Keith Pitt criticises CASA process
The Civil Aviation Safety Authority’s (CASA) placement of operating limitations on Jabiru engines has been labelled “despotic” by Federal Member for Hinkler Keith Pitt.
Mr Pitt said CASA had formally issued Precautionary Operational Limitations on Saturday on all aircraft with Jabiru engines, preventing them from flying at night or over populated areas. CASA has given Jabiru owners until January 31 to relocate their aircraft to airfields with unpopulated flight paths.
While Jabiru’s manufacturing base has remained in Bundaberg since the company was founded in 1988, there are thousands of Jabiru aircraft and engines in airports and hangars around the world.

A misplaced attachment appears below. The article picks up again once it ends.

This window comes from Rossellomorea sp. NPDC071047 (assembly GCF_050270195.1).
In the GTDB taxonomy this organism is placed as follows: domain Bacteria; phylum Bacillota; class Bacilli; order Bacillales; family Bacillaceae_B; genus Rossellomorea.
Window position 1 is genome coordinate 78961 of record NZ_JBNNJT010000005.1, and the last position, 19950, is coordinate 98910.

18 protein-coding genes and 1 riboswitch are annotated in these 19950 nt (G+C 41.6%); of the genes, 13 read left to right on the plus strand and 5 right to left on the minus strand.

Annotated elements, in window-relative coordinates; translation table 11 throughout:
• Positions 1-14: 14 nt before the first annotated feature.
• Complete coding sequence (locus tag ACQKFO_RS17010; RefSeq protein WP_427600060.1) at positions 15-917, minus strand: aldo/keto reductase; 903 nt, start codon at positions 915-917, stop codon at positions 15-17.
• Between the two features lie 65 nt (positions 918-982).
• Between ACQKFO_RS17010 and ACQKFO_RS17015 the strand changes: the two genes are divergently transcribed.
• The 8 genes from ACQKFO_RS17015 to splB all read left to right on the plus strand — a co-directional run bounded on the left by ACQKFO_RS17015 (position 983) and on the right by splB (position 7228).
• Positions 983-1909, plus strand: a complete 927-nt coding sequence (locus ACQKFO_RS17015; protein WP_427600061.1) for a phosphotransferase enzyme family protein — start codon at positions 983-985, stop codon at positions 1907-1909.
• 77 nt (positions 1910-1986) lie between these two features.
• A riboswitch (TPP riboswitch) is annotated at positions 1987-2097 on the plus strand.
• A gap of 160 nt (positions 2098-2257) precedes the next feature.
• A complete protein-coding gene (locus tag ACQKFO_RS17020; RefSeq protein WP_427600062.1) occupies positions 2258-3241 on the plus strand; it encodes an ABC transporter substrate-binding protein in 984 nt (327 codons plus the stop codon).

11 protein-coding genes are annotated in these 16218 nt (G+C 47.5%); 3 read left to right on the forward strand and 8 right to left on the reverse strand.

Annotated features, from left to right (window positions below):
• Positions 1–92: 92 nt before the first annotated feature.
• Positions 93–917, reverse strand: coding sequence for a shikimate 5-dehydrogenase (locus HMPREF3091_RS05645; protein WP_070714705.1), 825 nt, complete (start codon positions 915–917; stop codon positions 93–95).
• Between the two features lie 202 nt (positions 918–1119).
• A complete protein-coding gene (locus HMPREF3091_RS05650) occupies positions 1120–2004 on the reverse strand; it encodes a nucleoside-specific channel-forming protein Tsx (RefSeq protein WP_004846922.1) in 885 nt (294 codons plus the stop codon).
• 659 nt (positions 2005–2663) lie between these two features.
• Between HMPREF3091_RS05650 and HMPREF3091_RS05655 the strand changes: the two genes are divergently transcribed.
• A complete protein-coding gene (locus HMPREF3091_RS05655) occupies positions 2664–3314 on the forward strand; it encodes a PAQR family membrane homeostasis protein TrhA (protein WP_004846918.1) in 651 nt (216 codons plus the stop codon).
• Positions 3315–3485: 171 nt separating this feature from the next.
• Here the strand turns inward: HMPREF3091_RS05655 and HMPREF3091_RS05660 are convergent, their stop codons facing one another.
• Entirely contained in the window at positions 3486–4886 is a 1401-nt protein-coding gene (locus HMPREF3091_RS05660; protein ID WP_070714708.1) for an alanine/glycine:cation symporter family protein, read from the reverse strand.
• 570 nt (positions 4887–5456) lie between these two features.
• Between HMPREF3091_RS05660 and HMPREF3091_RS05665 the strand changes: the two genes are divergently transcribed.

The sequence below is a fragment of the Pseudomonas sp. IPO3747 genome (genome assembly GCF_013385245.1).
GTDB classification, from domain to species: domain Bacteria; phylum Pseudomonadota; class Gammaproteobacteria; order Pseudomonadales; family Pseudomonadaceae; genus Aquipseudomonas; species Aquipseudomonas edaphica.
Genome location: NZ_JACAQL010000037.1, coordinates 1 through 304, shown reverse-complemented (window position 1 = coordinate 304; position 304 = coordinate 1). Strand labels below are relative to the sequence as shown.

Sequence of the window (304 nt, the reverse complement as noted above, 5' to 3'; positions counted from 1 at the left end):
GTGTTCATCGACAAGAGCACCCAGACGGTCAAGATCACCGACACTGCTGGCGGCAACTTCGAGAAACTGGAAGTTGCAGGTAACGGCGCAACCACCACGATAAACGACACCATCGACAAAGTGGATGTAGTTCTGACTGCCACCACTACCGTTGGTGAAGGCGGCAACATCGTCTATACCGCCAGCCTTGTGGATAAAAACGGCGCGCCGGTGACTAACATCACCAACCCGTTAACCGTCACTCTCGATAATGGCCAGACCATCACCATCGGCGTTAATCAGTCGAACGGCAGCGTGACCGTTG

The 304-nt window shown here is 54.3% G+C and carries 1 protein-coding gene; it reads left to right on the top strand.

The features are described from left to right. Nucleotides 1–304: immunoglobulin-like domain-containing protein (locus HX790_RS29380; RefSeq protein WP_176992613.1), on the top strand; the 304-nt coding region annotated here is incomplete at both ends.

“I recognise CASA is best placed to make decisions about aircraft safety, but their handling of this particular matter has been absolutely appalling. The process has been despotic and heavy-handed,” Mr Pitt said.
“CASA was aware of incidents dating back as far as 2012, yet they waited until four weeks out from Christmas – some two years later – to issue a consultation draft, and allowed only one week for submissions.
“After much criticism from the manufacturer, flight training schools and aircraft owners, CASA extended the consultation period by a week.
“CASA received an astounding 632 responses in 14 days. I find it unlikely that CASA could properly process and assess all of the submissions within three weeks.
“I’ve been working very closely with Rodney Stiff OAM from Jabiru and the Deputy Prime Minister’s office on this matter, and have received briefings from CASA.”
Mr Pitt said Jabiru aircraft primarily operated in regional Australia, making transport easier for people travelling vast distances.
“A significant number of people are employed by this family-owned manufacturer, both directly and indirectly,” he said.
Media contact: Larine Statham 0427 653 814